When it comes to good taste, you better believe the word of Alan Wintermute. As a senior specialist at Christie's, he has handled the discoveries, sales and auctions of countless crucial finds over his two-decade term, including Leonardo da Vinci’s long-lost painting Salvator Mundi, which sold for a record–breaking $450 million in 2017. Wintermute is also one of the rare breed of New Yorkers who lives and works within the same few blocks, allowing him to explore the best dining, theater and opera in midtown. We asked Wintermute about his NYC routine.
Opulent lunch: Brasserie Ruhlmann
"I cannot bear having lunch at my desk, so I never, ever do that. I eat a proper lunch out every day of my life. I'm a real creature of habit, so I tend to go to the same places very often—usually, Brasserie Ruhlmann in Rockefeller Center. It’s decorated entirely in the style of [designer] Émile-Jacques Ruhlmann. I go there pretty regularly, so they know me. I get a good table, and everyone's nice. I really like the hanger steak, with a side of creamed spinach and oysters and a glass of Malbec. It's a very good lunch."
Photograph: Matt Bernstein
A posh quaff: Bar Room at the Modern
"I like to have a drink at the restaurant in the Museum of Modern Art. It's very elegant—you really feel like you’re in New York. I imagine that if Dorothy Parker were alive, that’s where she'd go now. It’s chic and elegant and very modern, as the name would suggest, and they make a very, very good gin Gibson."
Dinner, Opera, Drinks: The Metropolitan Opera
"I go to the opera a lot. I like to have dinner at [the Met restaurant] the Grand Tier. It has excellent crab cakes. It's designed so you can eat a course during the first intermission, then come back for dessert and coffee during the second. The new production of Tosca is quite fabulous."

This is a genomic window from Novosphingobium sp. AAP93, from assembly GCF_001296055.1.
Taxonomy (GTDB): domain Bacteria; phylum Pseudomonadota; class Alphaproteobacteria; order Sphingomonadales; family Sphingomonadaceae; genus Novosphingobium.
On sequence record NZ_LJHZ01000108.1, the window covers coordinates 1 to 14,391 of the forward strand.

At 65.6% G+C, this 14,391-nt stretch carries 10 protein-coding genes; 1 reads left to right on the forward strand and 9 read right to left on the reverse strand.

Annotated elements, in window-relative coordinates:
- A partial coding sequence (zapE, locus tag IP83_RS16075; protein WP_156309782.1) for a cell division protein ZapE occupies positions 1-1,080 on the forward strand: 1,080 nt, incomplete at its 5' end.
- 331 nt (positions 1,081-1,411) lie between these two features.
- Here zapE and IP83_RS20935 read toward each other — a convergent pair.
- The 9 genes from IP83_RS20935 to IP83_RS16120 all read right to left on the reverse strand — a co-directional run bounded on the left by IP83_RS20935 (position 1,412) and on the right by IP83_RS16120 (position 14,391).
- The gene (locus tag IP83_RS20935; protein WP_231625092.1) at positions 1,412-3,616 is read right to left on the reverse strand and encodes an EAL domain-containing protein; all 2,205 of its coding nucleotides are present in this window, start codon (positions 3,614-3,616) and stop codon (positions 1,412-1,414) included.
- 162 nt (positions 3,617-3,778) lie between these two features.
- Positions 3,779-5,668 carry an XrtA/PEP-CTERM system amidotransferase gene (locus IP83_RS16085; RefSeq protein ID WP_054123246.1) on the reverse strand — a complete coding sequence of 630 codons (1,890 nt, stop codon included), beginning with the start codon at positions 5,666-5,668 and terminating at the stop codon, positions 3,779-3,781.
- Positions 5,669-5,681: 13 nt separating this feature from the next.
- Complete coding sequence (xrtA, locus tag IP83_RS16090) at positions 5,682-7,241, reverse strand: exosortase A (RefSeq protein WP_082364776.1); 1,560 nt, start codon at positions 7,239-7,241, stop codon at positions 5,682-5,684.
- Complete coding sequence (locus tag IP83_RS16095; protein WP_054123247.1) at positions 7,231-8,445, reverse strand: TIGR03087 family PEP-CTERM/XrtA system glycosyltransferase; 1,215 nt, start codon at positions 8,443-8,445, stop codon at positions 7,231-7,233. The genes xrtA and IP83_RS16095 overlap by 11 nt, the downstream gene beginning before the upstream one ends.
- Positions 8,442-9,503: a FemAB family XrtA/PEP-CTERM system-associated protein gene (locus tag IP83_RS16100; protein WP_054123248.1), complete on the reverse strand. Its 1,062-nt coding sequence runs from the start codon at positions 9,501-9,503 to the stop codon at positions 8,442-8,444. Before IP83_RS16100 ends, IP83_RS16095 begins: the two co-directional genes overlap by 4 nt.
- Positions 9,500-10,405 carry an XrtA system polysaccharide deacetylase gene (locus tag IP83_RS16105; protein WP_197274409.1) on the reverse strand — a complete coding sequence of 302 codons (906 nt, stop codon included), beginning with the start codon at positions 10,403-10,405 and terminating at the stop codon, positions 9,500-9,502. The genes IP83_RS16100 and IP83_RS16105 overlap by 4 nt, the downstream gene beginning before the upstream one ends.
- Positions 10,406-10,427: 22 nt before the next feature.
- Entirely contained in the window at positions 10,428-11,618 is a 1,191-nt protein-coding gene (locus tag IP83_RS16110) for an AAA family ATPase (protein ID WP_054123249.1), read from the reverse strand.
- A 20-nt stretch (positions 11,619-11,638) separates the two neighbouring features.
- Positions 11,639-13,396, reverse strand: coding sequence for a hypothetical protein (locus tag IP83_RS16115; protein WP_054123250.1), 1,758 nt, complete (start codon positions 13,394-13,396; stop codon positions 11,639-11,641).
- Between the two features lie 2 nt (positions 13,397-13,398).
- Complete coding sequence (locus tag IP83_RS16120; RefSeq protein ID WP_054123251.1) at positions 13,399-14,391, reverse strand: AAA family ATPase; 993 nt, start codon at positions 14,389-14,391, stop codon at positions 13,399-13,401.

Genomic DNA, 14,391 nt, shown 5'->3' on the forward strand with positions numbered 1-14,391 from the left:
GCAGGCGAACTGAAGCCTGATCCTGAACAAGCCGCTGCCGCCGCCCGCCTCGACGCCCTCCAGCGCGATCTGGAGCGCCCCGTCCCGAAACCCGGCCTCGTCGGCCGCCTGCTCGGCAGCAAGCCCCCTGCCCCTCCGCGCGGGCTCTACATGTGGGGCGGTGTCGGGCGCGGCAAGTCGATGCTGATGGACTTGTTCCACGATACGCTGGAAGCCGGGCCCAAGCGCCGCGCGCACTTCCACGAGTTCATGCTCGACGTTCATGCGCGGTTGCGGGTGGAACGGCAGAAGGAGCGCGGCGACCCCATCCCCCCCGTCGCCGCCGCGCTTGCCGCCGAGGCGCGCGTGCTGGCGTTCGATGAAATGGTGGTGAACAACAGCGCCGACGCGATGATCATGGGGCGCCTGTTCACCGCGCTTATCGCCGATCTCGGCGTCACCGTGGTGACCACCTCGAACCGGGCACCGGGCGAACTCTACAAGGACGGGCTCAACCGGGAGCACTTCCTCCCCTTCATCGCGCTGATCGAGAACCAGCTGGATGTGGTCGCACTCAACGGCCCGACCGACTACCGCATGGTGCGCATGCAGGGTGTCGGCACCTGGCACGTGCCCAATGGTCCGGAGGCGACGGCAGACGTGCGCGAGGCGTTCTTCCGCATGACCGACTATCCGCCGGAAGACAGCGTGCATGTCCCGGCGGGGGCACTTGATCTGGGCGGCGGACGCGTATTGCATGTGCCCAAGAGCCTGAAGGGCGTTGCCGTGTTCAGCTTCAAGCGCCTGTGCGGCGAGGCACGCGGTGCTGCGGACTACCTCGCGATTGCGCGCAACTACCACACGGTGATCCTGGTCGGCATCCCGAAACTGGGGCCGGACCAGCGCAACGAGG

Best in show: The Waverly Gallery
"The new play by Kenneth Lonergan is wonderful. It’s about an art dealer in her mid-80s who is losing her mind to dementia. It sounds grim and depressing, but it’s really funny and uplifting, and Elaine May is great."
Gabriel de Saint-Aubin (1724–1780), The Private Academy, Oil on Panel, Photograph: Courtesy The Frick, Michael Bodycomb
Art fancy: The Frick Collection
"One of my favorite things in New York is this little painting in the Frick by an artist called Gabriel de Saint-Aubin, who is quite an eccentric 18th-century French artist. He's a fabulous draftsman who drew obsessively. He wanted to be a painter, but he wasn't terribly good at it. There's one in the Frick that isn’t that great by the standards of its day, but it’s sort of remarkable. The tiny little thing is called The Private Academy. It shows a young boy painting a nude woman. She’s sort of flamboyantly, proudly, grandly nude. It’s the sort of thing that, when you go to the Frick and see the great Vermeers and Rembrandts, you may walk past, but I think it's really wonderful."